Psychology of Choice: How We Assess Risk When Buying Products
I started playing piano in first grade, and when I started, I was obsessed with piano. I loved the new instrument and couldn’t wait to get home from school to tinker with it and practice my newly learned pieces. Eventually, that fervent enthusiasm diminished and my mom struggled to get me to practice. She brought the matter up with my instructor who suggested an interesting solution: if I completed 15 minutes of practice on the pieces I was supposed to be working on, I could then choose to practice any of the songs in the book and show my instructor the following week. I ended up enthusiastically and diligently practicing for those 15 minutes, just so I could play what I wanted after. When I was being forced to practice, I had significantly less enthusiasm than when given the chance to exert my own will and choice. By giving me a choice about my actions, my teacher re-sparked my piano-playing interest. This phenomenon – that when given a choice of doing something, people are more likely to want to do that thing. The Psychology of Choice has important implications for marketing.
The Decoy Effect on Pricing Choices
When given a choice, individuals feel powerful and in control. Feelings of power can spark irrationality when it comes to decision making and render individuals more susceptible to grandiose claims and seemingly ‘good deals.’ Furthermore, what additional choices are given can have a large impact on what choice is made. The decoy effect is a good example of this. Imagine that a local newspaper has two purchasing option bundles:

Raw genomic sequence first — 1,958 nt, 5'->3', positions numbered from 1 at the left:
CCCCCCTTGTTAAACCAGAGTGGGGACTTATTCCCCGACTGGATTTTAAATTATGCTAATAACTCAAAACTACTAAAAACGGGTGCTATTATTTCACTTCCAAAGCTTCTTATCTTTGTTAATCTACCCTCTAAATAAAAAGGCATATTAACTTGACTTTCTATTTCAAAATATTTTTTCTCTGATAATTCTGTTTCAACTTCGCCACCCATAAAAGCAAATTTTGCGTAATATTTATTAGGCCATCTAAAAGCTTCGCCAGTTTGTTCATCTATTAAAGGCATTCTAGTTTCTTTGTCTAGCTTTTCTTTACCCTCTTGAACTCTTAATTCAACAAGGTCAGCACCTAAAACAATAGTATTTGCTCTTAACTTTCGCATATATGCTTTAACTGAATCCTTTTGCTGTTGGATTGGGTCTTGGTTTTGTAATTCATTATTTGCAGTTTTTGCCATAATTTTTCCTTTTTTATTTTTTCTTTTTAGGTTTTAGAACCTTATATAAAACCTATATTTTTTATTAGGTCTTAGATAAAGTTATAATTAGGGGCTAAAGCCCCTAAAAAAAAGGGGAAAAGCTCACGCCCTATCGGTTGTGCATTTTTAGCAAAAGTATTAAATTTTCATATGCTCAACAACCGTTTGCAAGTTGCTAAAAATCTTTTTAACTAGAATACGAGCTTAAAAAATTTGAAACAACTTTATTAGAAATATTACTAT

(A) E-reader version for $200/year
(B) Print and E-Reader version for $300/year.
You might imagine that given this break down, the number of each bundle purchased would be about equal, or swayed slightly in one direction by consumer preferences/demand for the print version. However, this local newspaper would surely like to be selling a whole lot more of bundle B, as it nets an extra $100 per bundle purchased! Consider the following options:
(A) Print version for $300/year
(B) E-Reader version for $200/year
(C) Print + E-Reader version for $300/year
If you’re like most rational people you see option (A) and you see option (C) and you think, “Wow! Why purchase A when I can pay the same price and get an E-Reader version for free!” Indeed, when this pricing schema is tested in the real world, virtually no one chooses option B anymore.
This is a classic example of how the illusion of choice and control can be manipulated. Neiman Marcus uses this phenomenon in their Christmas Catalog by placing fantasy gifts, like a $350,000 limited edition McLaren 12C Spider sports car and a walk-on role in Broadway’s Annie: The Musical, next to a $350 sweater. The sweater seems like a steal!
Opt-in vs Opt-out
Another interesting framing phenomenon to consider is the opt-in versus opt-out paradigm. When you go to get your Driver’s License here in the US, you must explicitly check a box and fill out paperwork to become an organ donor. Countries that share this policy tend to have abysmally low participation rates: Germany comes in at 12 percent and Denmark doesn’t even reach five percent. By contrast, countries with an opt-out scheme (i.e. you are an organ donor by default, and only fill out paperwork if you don’t want to participate) have participation rates pushing 100 percent!